Interviewed by Calvin Gilbert
in the Nashville Banner
Friday, April 14th, 1995.
(one week before the 'Tin Pan South' festival 1995)
Last Updated 3rd April 1998
(When you click on the red/green below you will be taken to a page with more detailed information. If you click on the song titles mentioned, you will be taken to a list of Paul Williams' albums/singles/TV shows where that song appears.)
An acting career was his first calling, but music for a bank commercial established Paul Williams as one of the most successful songwriters of the l97Os.
The commercial is easy to visualize. "They wanted to show a young couple getting married, riding off into the sunset after the reception," Williams said in a phone interview, as he prepared to come to Nashville for next week's Tin Pan South festivities.
"Instead of a pitch, it was just going to be a song and then at the end it was going to say 'You've got a long way to go. We'd like to help you get there.'"
Williams and composer Roger Nichols didn't care for the hook, so Williams came up with "We've Only Just Begun".
"The lyrics 'white lace and promises' was to cover the bit when you saw them getting married," Williams said. "And then they kiss - 'a kiss for luck and we're on our way.'"
After the commercial aired, the duo wrote a bridge and a third verse. It was the Carpenters' second major hit.
Williams' acting credits include films (Smokey and the Bandit, Phantom of Paradise ), television (Picket Fences) and voice-overs for animated children's programs (Batman, Phantom 2040).
"I've just started writing again," Williams said. "Acting has taken up more of my time lately. I was an actor for years before I was a songwriter. I guess I wrote for about three years before I had my first hit."
Those hits were recorded by Barbra Streisand, Three Dog Night and two others by the Carpenters - "Rainy Days and Mondays" and "I Won't Last a Day Without You". Williams' songwriting credits in film include Rocky IV, Ishtar and The Muppet Christmas Carol.
"The Muppet Christmas Carol was the first song score I ever wrote sober," he said.
Williams isn't shy in talking about the demons that until 1989 ruled his life. He's now a licensed drug rehabilitation counselor who works one day a week with an after-care group.
"Part of my reason for coming to Nashville is to make people aware of the Musician's Assistance Programme" he said. "What we're doing is trying to see that people at any level of the music industry who are having problems with drugs and alcohol know that help can be made available to them, no matter what their financial situation may be."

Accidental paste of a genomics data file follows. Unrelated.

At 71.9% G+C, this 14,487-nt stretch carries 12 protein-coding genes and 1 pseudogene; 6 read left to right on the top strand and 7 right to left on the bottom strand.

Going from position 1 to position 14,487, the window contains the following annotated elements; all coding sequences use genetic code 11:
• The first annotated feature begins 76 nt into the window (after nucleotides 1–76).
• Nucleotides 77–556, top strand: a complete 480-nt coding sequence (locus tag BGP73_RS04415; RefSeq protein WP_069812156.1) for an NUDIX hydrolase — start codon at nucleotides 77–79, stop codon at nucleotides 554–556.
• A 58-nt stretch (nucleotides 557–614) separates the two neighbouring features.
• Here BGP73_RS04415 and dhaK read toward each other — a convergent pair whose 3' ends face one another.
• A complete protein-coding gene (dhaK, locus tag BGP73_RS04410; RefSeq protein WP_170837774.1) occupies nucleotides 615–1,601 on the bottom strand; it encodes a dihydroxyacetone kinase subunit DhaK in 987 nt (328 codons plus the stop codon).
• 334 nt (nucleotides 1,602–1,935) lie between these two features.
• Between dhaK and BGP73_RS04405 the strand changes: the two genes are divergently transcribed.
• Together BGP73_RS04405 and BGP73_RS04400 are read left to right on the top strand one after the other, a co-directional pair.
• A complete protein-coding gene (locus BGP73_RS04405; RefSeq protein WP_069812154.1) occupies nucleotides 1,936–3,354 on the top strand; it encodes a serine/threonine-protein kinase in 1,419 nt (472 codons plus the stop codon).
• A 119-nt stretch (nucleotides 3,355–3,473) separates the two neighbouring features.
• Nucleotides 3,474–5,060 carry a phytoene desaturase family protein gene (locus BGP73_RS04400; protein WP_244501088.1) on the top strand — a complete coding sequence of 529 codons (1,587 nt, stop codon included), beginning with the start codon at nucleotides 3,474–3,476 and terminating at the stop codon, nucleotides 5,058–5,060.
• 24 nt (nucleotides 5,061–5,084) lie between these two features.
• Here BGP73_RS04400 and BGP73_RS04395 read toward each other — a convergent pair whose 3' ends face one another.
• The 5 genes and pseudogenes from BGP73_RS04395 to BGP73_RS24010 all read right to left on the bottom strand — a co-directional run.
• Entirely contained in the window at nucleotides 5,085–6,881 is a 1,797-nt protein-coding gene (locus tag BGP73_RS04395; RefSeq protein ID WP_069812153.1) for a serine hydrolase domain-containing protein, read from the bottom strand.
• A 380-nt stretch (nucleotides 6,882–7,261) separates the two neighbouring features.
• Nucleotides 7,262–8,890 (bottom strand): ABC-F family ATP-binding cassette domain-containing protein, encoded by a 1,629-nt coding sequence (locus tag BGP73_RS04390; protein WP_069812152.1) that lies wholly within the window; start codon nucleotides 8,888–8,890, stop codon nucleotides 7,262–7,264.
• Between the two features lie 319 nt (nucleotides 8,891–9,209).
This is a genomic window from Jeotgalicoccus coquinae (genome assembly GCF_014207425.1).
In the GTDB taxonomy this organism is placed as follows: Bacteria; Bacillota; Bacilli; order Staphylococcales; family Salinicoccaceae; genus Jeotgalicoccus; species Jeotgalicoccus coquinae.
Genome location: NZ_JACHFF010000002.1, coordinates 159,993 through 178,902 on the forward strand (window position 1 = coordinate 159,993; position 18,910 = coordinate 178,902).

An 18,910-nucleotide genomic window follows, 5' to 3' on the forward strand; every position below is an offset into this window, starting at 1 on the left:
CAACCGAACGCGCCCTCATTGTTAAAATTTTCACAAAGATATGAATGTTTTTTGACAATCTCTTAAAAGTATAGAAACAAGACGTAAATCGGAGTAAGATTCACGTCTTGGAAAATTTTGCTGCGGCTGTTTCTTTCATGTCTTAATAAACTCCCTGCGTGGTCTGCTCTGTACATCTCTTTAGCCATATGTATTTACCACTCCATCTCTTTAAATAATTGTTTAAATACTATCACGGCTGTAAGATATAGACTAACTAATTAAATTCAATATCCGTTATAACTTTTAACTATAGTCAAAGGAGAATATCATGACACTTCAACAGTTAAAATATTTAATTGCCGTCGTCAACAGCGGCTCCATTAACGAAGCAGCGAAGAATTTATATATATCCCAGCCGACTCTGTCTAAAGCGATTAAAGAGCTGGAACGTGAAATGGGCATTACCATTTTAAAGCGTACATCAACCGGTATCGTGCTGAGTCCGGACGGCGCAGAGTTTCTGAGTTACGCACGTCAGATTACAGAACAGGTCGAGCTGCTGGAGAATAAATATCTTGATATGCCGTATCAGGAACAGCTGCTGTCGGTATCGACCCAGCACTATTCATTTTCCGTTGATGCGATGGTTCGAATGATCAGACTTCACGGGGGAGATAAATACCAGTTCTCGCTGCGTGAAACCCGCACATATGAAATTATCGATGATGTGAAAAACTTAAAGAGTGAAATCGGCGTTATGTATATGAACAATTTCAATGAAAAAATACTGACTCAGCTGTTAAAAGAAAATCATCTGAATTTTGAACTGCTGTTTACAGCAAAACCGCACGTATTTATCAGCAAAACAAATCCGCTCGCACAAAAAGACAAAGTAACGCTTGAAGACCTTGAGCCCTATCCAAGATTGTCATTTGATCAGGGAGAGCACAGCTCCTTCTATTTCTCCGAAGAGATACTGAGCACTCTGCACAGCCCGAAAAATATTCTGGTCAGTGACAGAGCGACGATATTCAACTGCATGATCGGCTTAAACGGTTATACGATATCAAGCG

Williams' songs also have been recorded by Grant Lee Buffalo, Kenny Loggins, Matthew Sweet and others.
"The tunes have a life, thank God, and people seem to keep cutting them," he said. "I ran into Luther Vandross the other day and thanked him for including Evergreen on his latest album. Of course, I took advantage of the moment to send him a new tune."
Streisand wrote Evergreen's melody.
"She's an amazingly talented, brilliant and demanding woman," he said. "I signed on as music supervisor for A Star Is Born and had nine weeks to write all the songs."
Before presenting the lyrics to Streisand, Williams would underline the lyrics he felt he could improve.
"Without showing her the lyric, I'd sing it to her," he said. "She'd say, 'There are two lines that can be better.' They'd be the same lines I'd underlined."
Rainy Days and Mondays is the only song he and Nichols wrote specifically for the Carpenters.
"My mother used to talk to herself," he said. "She'd walk through the room mumbling. I'd say 'What's the matter, mom?' She'd say, 'I'm just feeling old.'
So that wound up as the opening line of that song - 'Talking to myself and feeling old.'"
On a roll with the Carpenters, he recalls offering them "An Old Fashioned Love Song", later accepted by Three Dog Night, a group that also did Williams' "Out in the Country".
"I don't think they even listened to it all the way through," he said of the Carpenters' rejection.
One of his personal favorites is "Rainbow Connection", first sung by Kermit the Frog in "The Muppet Movie". Williams had previously worked with the late Jim Henson on a television special Emmett Otter's Jug Band Christmas.
"When they said it was going to be a road picture, I wanted to bring Kenny Ascher in because he's such a classy composer," Williams said. "Jim didn't even want to hear the songs before we went into the studio. That's how trusting he was."
Williams enjoyed the younger rock musicians' work on the tribute album If I Were a Carpenter.
"I thought Cracker's version of Rainy Days and Mondays was adventurous and humorous," he said. "I really loved that. It's wonderful to see these people coming out of the closet and saying that Karen and Richard had such a big influence on them."
Rock bands aside, who recorded the best version of another Williams song - the theme to the television series The Love Boat?
"You can't knock Jack Jones," Williams laughed.
"When I get up in the morning and ask myself, 'What do I want from this day?' I say, 'I want another Love Boat and I want Jack to sing it.'"
(Thanks to Paul Williams agent, Kelly Newby, for providing me with a copy of this newspaper interview)
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